A recent paper entitled “A Complex Systems Approach to the Study of Ideology”* presents a theory much like the one I have begun to develop in a series of posts on this blog and other work.
The authors write,
If we construe ideologies as complex systems, we have (at least) two levels of systems embedded in each other. At the individual level, the elements are ideas, beliefs, and values, whose interactions give rise to a person’s understanding of society, which in turn guides individual political behavior. At the group level, the elements are individual minds whose interactions give rise to discourses and power dynamics, which in turn guide collective action and societal change. We thus conceive of an ideological system as a network of minds, where minds are networks of concepts.
Fig 1 illustrates their model. Compare a diagram of the ideas held by my undergraduate class some years ago (with each student’s ideas in a different color):
The authors of “A Complex Systems Approach” also diagram the ideology of the Tea Party Movement, using the qualitative analysis in a well-known article by Vanessa Williamson, Theda Skocpol, and John Coggin as their material.
Their diagram of the Tea Party is not heavily documented, but it demonstrates a payoff of their method. A paradox about the Tea Party is that they were powerful opponents of Obamacare yet passionate defenders of Medicare. The authors of “A Complex Systems Approach” explain this pattern by arguing that “representations of social programs are connected on one hand with representations of the self as a hard worker contributing to society and, hence, deserving of the government check …, but on other hand with the highly negative representations of government, spending, and taxation common to conservative ideologies.”
Each idea and link in the Tea Party ideology is consistent enough in its own way, and the overall system generates a combination of policy positions that only seem inconsistent if you try to place the whole ideology on one linear spectrum from pro- to anti-welfare. As a network of ideas, the ideology is as well structured as many others are. This is not an endorsement, since some of the specific nodes in the Tea Party’s network are objectionable by my lights. But a complex systems model offers a more refined analysis.
The word “complex” is used loosely and in various ways, but the authors of “A Complex Systems Approach” mean systems that exhibit “emergence, nonlinearity (disproportionality of cause and effect), path dependency, and multiple equilibria.” In the Tea Party ideology, for example, resentment of groups perceived as undeserving (which, in turn, is a racialized perception) has a powerful effect because of its location in the whole network. The Tea Party can land in several places (libertarian or #MAGA) that reflect multiple equilibria.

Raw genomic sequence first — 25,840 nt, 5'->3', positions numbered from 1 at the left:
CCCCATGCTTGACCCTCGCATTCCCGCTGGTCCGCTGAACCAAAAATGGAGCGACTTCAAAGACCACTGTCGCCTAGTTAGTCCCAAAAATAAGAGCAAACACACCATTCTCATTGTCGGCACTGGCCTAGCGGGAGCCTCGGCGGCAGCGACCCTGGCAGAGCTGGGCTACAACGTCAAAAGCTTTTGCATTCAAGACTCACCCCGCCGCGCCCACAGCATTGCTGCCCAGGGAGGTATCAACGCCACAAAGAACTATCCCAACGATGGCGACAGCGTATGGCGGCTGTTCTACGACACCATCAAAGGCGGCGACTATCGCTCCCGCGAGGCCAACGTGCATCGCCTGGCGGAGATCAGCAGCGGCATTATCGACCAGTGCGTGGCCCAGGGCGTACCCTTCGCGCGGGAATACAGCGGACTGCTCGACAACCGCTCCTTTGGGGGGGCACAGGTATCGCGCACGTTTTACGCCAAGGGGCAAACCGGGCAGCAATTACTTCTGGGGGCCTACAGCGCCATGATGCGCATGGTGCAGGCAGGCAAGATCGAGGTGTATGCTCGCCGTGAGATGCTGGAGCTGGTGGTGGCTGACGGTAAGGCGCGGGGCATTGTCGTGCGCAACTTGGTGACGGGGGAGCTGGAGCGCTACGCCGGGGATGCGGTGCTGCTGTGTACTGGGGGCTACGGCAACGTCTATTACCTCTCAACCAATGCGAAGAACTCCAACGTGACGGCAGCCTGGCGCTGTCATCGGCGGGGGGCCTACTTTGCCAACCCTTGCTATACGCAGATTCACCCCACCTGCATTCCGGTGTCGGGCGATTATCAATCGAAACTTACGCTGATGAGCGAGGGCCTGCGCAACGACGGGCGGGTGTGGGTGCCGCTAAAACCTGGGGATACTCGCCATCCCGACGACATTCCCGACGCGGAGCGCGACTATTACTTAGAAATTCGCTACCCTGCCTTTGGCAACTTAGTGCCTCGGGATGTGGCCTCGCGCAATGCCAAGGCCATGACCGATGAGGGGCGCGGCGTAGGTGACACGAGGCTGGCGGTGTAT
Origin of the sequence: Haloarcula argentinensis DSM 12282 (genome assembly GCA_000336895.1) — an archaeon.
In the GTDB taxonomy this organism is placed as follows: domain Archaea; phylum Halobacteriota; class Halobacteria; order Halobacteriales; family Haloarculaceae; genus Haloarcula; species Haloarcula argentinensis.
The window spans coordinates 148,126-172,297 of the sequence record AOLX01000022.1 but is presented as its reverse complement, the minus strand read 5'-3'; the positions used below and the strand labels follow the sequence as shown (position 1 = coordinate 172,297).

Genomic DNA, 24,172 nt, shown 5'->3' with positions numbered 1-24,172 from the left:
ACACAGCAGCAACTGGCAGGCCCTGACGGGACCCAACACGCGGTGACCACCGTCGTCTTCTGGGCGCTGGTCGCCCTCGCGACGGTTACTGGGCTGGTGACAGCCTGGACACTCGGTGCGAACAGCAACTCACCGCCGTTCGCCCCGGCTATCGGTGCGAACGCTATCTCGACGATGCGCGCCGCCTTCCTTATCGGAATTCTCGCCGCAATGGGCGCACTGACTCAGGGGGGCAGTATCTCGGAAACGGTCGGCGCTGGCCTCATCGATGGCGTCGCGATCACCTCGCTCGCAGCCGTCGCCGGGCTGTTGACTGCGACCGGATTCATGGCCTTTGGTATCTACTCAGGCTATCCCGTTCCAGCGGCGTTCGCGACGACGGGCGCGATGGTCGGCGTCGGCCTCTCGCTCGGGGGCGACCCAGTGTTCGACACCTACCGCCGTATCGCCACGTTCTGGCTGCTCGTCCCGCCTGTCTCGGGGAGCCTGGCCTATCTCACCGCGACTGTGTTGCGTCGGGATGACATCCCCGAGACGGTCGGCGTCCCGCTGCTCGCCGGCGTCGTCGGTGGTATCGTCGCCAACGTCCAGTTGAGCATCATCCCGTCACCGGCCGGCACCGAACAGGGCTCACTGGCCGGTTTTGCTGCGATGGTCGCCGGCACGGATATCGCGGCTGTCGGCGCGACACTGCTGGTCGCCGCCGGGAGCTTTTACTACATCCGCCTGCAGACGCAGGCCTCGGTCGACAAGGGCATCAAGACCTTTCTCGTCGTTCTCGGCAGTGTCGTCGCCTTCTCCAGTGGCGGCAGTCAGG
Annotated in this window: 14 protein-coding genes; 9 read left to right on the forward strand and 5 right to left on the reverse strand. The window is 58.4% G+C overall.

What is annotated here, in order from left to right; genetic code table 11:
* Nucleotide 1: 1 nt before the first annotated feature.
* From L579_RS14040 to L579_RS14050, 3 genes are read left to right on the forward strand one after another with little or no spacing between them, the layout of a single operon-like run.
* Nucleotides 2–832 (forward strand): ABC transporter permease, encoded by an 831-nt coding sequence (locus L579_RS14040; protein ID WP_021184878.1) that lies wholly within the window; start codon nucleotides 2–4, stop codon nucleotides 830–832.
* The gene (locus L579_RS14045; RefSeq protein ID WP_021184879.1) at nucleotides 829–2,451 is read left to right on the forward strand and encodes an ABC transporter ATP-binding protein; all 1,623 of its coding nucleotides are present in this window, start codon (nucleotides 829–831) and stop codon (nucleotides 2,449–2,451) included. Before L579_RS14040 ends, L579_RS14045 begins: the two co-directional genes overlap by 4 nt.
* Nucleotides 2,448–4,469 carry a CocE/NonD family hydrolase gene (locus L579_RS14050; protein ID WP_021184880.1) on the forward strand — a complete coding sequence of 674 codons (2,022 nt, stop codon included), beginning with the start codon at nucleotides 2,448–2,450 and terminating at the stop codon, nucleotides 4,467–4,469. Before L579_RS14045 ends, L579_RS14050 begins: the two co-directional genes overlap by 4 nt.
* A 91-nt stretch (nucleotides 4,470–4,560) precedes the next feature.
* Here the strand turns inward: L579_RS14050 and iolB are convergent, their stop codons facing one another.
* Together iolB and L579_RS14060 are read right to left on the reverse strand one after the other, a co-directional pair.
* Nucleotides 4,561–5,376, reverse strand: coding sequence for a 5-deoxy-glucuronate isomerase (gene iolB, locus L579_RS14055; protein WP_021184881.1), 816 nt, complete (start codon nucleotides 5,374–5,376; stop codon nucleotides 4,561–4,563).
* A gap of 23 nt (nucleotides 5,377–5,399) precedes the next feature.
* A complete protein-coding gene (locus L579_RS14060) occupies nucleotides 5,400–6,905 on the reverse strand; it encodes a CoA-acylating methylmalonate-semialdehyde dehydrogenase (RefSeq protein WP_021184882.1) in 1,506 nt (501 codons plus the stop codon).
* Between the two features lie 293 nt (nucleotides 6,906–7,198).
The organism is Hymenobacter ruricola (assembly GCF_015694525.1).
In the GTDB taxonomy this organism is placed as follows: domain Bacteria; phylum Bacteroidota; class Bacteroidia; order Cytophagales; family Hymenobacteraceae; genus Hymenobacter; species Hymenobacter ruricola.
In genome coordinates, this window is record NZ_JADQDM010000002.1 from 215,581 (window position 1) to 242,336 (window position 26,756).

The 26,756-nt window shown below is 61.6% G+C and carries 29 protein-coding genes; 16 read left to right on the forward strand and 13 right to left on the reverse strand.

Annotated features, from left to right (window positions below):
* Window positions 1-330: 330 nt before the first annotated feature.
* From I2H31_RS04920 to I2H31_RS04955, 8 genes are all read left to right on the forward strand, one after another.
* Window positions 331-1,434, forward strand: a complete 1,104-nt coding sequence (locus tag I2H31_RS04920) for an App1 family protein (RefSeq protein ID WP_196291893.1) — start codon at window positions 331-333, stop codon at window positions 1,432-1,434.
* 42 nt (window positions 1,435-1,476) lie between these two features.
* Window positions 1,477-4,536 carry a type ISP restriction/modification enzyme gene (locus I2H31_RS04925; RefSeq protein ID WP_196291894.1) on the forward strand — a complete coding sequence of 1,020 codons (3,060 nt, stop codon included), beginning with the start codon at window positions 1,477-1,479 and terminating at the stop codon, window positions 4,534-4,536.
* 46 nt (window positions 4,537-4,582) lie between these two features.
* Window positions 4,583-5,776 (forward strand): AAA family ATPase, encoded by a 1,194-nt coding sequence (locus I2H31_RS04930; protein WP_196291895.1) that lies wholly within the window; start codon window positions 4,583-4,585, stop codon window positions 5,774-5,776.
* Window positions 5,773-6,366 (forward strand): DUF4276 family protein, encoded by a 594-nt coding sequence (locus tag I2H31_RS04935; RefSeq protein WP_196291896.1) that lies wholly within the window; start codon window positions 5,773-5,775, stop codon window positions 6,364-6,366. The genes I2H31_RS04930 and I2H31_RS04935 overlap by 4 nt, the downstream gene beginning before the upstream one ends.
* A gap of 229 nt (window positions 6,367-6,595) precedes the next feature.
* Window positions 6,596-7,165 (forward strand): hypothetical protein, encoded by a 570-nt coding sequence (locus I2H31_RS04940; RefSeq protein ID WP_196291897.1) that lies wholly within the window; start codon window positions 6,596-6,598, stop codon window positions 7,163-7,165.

I find it intuitive that our ideas are structured and that the structures matter apart from the lists of individual ideas we hold. I acknowledge that we are not necessarily conscious of the whole structures of our own thought. Self-consciousness requires critical introspection and/or interaction with other people, and it is always partial.
However, I do believe we are conscious of portions of the network at any given time–not just the individual ideas, but the connections among them. Much of our discourse is about mini-structures of ideas, e.g., “I think this because of that.” Methods that reveal structures of ideas and links are alternatives to the family of methodologies that use latent variables to “explain” lists of specific beliefs, as in Moral Foundations Theory. I believe that such methods assume rather than demonstrate that human beings are driven by a few unconscious psychological traits. Although such explanations offer some insight, they should be combined with methods that allow us to see how people and groups build more complex structures. This is why I am excited to see this new paper and the work that underlies it.
* Homer-Dixon, Thomas, Jonathan Leader Maynard, Matto Mildenberger, Manjana Milkoreit, Steven J. Mock, Stephen Quilley, Tobias Schröder, & Paul Thagard. “A Complex Systems Approach to the Study of Ideology: Cognitive-Affective Structures and the Dynamics of Belief Systems.” Journal of Social and Political Psychology [Online], 1.1 (2013): 337-363. Web. 4 May. 2020. I had been previously influenced by Thagard’s work although I have not made the detailed study of it that it deserves.